L'atenololo ev nella fase acuta dell'ima: Indicazioni, controindicazioni, interazioni con i farmaci trombolitici nello studio GISSI-2

Translated title of the contribution: Intravenous atenolol in acute myocardial infarction: Results from the GISSI-2 study

A. Mafrici, F. Mauri, A. P. Maggioni, M. G. Franzosi, L. Santoro, C. De Vita

Research output: Contribution to journalArticlepeer-review

Abstract

Background. In the pre-thrombolytic era, several studies showed the effectiveness of beta-blocker administration in the treatment of patients (pts) with acute Myocardial Infarction (MI). Results from the ISIS-1 and GISSI trials suggested that the combined administration of beta-blocker and of thrombolytic drugs in the acute phase of infarction could lead to a better prognosis. The possibility of synergic effects from the associated administration of these drugs was confirmed by small clinical trials. In GISSI-2 study a large number of patients treated with thrombolytic drugs were given i.v. atenolol (10 mg) as recommended therapy, not following a randomized study design. Aim. We reviewed the data of the GISSI-2 study population in order to evaluate: 1) the number of pts treated with i.v. atenolol; 2) the anamnestic and clinical characteristics of treated and untreated pts; 3) the causes of exclusion from the beta-blocker therapy; 4) the causes of scheduled dose withdrawal and the incidence of side effects related to atenolol administration; 5) the interaction between atenolol and streptokinase (SK) and rtPA; 6) the incidence of relevant clinical events and the causes of death during the in-hospital period. Results. Among 12377 evaluated pts, 5616 (45.4%) were given atenolol i.v., 2772 received SK (49.5%) and 2844 (50.5%) rtPA. Mean age was 59.5 ± 11.3 yrs in atenolol treated pts vs 63.4 ± 10.9 yrs in untreated pts (p <0.001); 34.1% of pts aged > 70 yrs vs 48.6% of younger pts (p <0.00001) and 42.1% of females vs 46.2% of males (p <0.003) received atenolol. Pts with previous MI received less frequently atenolol than those without MI (17.5% vs 13.5%, p <0.00001). 88.5% of the treated pts was in Killip class I at entry (untreated 69.5%, p <0.00001); anterior and lateral site, non-Q type and ≤ 5 electrocardiographic leads with ST segment elevation were more frequently found in atenolol treated pts, inferior and unknown site in untreated pts. Among 6761 untreated pts, 32% did not receive atenolol for the occurrence of bradycardia, 15.2% for hypotension, 14.1% for heart failure, 7.2% for bronchospasm or hystory of asthma, 6.2% for bradycardia and hypotension, 0.3% for death; in 25% of the untreated pts, none of the above-mentioned causes was detectable. 1064 pts (18.9%) did not complete the scheduled dose of atenolol for the occurrence of bradycardia or atrioventricular block ≤ II degree (7.3%), hypotension (7%), bradycardia and hypotension (1.8%), heart failure (0.7%), death (0.03%), other causes (1.9%). Transient hypotension was found more frequently in pts treated with SK than in those receiving rtPA (9.3% vs 4.8%, p <0.0001), but the rate of persistent hypotension was not different in both groups (4.6%). During the hospital phase a higher incidence of advanced atrioventricular block (12.3% vs 4.3%), need of temporary or permanent pacing (5.6% vs 1.9%), sustained ventricular tachycardia (4.5% vs 2.8%), heart failure (12% vs 7.1%), ventricular fibrillation (8% vs 4.9%) and death (11.9% vs 5.1%) were shown in pts that were not given i.v. atenolol. Heart failure was the main cause of death in both groups (untreated 2.3% vs 2.2%); ventricular fibrillation (0.2% vs 0.48%), cardiac rupture (0.5% vs 1.4%), and electromechanical dissociation (0.9% vs 1.9%) were less frequent in treated pts. Conclusions. The absence of randomized design of atenolol administration limits the value of the differences found in the clinical outcome of the two groups of pts. In spite of that, the low incidence of death and side effects in treated pts, and the high percentage of pts who completed the scheduled dose of atenolol, confirm that the i.v. administration of beta-blockers in acute phase of the myocardial infarction is safe, well tolerated and suitable in almost half of the patients submitted to thrombolytic therapy with SK or rtPA. Since the beta-blocker therapy alone is able to reduce mortality in pts with acute myocardial infarction, and thrombolytic drugs are ineffective in 20%-40% of the cases, we suggest treating with both drugs all pts without specific contraindications, utilizing their different mechanism of action in reducing early mortality.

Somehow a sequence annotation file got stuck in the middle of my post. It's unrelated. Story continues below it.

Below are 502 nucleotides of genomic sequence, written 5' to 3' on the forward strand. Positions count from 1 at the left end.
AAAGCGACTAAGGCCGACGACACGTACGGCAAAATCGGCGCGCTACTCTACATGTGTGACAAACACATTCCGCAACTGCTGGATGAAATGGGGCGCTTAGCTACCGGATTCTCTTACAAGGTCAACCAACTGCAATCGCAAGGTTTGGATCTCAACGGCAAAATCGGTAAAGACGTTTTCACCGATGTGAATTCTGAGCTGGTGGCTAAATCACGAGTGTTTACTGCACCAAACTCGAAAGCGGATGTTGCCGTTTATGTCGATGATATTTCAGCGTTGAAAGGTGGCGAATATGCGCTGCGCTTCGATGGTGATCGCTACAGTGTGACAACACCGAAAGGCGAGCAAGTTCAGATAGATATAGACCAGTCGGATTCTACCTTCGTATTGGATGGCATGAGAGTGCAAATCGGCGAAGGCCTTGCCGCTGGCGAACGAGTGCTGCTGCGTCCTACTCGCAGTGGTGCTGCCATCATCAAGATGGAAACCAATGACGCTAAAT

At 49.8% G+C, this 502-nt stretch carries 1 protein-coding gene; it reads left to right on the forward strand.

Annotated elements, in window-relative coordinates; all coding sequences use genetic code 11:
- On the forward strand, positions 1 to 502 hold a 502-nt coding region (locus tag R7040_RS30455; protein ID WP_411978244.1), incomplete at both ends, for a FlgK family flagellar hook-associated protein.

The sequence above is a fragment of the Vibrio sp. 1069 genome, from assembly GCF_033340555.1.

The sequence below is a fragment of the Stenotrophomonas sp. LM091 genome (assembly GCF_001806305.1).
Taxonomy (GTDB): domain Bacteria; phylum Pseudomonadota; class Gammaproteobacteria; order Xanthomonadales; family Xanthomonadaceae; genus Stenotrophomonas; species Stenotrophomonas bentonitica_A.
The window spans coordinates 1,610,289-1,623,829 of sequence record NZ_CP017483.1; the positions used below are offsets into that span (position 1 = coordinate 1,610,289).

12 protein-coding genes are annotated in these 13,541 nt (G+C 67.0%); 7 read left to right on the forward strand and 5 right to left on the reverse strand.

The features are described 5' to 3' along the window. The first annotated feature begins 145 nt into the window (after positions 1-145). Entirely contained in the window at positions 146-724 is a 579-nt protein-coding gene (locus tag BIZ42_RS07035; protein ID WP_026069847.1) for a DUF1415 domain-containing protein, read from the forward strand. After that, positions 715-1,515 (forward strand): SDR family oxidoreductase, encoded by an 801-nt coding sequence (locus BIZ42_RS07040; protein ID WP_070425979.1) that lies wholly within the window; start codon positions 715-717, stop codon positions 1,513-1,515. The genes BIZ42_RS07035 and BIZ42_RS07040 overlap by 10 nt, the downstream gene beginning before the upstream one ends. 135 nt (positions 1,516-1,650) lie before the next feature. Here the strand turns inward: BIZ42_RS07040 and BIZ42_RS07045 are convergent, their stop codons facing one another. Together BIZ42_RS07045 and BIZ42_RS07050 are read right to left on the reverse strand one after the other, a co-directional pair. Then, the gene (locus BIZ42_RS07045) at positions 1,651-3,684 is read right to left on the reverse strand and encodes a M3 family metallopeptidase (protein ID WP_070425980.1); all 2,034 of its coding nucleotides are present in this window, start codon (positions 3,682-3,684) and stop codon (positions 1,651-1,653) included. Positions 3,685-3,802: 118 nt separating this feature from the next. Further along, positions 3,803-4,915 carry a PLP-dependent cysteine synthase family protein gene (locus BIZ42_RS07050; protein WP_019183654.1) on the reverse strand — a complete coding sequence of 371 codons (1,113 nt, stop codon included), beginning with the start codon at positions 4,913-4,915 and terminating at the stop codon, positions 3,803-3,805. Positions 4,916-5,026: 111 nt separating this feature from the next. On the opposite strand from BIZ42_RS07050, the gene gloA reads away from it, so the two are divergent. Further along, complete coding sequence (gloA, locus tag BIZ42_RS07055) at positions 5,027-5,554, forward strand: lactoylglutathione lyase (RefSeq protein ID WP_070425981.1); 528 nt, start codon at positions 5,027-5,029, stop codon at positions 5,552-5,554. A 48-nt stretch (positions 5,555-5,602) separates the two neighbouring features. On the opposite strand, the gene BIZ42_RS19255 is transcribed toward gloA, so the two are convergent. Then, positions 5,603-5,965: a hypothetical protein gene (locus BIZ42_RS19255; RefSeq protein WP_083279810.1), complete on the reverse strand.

Translated title of the contributionIntravenous atenolol in acute myocardial infarction: Results from the GISSI-2 study
Original languageItalian
Pages (from-to)353-364
Number of pages12
JournalGiornale Italiano di Cardiologia
Volume25
Issue number3
Publication statusPublished - 1995

ASJC Scopus subject areas

  • Cardiology and Cardiovascular Medicine

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